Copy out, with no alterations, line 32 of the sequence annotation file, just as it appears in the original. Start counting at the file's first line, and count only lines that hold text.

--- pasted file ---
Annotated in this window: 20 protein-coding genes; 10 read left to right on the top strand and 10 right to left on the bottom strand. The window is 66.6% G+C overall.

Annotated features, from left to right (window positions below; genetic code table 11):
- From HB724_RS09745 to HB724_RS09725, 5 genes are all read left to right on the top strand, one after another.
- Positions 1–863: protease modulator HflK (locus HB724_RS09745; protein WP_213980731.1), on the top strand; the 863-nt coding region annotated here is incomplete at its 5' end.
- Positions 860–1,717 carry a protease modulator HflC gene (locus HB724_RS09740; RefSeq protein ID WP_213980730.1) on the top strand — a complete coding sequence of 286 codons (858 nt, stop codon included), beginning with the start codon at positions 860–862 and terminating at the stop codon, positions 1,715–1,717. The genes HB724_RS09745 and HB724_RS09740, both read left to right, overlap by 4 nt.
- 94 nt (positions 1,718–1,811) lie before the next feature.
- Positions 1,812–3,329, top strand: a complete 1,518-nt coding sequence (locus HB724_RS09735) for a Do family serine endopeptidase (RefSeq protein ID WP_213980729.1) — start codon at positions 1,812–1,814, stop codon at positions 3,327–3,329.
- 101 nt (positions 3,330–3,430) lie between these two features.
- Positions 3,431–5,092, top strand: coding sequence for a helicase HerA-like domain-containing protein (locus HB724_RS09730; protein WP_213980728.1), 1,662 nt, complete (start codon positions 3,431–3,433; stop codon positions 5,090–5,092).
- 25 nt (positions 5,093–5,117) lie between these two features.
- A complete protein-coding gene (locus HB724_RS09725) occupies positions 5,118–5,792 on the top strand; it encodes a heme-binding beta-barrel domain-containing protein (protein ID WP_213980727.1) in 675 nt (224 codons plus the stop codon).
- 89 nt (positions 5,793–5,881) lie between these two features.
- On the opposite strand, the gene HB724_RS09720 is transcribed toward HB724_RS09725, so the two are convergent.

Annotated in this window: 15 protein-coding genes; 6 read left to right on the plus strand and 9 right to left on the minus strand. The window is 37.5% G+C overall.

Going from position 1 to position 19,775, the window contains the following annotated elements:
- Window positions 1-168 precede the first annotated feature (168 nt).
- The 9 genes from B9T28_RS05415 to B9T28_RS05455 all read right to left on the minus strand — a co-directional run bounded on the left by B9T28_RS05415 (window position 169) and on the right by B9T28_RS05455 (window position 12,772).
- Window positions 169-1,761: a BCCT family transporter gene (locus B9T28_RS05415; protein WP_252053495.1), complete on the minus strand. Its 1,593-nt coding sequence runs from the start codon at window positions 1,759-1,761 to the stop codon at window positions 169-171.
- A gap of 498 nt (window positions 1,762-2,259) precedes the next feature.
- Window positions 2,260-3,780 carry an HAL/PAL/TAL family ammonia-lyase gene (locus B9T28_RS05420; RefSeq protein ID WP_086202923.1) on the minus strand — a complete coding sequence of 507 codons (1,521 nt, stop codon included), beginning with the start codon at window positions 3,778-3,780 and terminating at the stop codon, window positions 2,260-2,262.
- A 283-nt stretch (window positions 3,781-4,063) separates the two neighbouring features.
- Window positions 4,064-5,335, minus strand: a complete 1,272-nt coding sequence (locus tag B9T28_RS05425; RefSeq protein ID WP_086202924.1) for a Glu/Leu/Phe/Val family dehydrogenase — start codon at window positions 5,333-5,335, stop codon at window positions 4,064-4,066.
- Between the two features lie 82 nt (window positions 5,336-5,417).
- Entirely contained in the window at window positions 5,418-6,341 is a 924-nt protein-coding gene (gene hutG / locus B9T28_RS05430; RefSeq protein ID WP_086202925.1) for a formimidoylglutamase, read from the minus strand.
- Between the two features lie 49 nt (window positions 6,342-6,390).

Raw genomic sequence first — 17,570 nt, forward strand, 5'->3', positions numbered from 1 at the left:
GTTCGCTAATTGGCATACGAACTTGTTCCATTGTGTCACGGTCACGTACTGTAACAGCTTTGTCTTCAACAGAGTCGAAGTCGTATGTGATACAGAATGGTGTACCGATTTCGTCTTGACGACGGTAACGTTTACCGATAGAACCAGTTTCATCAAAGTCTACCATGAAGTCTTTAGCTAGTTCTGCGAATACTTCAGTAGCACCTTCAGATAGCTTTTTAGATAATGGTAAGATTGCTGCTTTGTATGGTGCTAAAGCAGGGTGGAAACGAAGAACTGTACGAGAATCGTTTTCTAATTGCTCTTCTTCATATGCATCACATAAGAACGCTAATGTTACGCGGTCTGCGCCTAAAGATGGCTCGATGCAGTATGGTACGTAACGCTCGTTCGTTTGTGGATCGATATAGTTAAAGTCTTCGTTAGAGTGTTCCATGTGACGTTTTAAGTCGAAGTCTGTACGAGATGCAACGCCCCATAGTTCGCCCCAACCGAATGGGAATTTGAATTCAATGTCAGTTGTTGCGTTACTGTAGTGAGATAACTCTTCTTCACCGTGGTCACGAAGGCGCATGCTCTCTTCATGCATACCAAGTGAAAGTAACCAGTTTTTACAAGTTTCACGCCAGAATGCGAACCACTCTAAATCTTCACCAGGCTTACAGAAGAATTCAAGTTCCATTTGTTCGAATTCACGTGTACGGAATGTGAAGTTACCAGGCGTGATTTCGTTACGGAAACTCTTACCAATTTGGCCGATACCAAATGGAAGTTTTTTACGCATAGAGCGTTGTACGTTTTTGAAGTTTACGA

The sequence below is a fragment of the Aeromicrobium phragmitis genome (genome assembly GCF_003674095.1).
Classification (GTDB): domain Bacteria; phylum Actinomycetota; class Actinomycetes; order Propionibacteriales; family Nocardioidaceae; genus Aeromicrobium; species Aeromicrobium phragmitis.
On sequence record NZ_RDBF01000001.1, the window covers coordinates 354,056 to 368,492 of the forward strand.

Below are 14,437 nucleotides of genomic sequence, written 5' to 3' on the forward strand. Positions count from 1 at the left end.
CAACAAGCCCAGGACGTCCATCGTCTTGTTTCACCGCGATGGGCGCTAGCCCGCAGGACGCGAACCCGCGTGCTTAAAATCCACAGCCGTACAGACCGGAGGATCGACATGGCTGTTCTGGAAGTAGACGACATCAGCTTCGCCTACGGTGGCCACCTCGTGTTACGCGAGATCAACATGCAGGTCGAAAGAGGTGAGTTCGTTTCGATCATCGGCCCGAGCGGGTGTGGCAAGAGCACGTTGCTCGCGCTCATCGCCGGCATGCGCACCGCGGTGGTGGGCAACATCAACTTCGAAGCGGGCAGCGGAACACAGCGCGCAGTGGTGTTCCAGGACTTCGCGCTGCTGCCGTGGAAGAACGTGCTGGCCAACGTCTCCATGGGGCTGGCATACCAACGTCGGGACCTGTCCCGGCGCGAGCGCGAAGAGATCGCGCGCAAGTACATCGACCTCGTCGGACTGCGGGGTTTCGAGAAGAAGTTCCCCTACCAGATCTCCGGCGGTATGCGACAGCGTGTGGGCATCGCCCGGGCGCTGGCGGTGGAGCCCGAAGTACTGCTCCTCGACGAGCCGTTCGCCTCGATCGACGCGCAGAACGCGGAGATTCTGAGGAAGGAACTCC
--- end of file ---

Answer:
CAACAAGCCCAGGACGTCCATCGTCTTGTTTCACCGCGATGGGCGCTAGCCCGCAGGACGCGAACCCGCGTGCTTAAAATCCACAGCCGTACAGACCGGAGGATCGACATGGCTGTTCTGGAAGTAGACGACATCAGCTTCGCCTACGGTGGCCACCTCGTGTTACGCGAGATCAACATGCAGGTCGAAAGAGGTGAGTTCGTTTCGATCATCGGCCCGAGCGGGTGTGGCAAGAGCACGTTGCTCGCGCTCATCGCCGGCATGCGCACCGCGGTGGTGGGCAACATCAACTTCGAAGCGGGCAGCGGAACACAGCGCGCAGTGGTGTTCCAGGACTTCGCGCTGCTGCCGTGGAAGAACGTGCTGGCCAACGTCTCCATGGGGCTGGCATACCAACGTCGGGACCTGTCCCGGCGCGAGCGCGAAGAGATCGCGCGCAAGTACATCGACCTCGTCGGACTGCGGGGTTTCGAGAAGAAGTTCCCCTACCAGATCTCCGGCGGTATGCGACAGCGTGTGGGCATCGCCCGGGCGCTGGCGGTGGAGCCCGAAGTACTGCTCCTCGACGAGCCGTTCGCCTCGATCGACGCGCAGAACGCGGAGATTCTGAGGAAGGAACTCC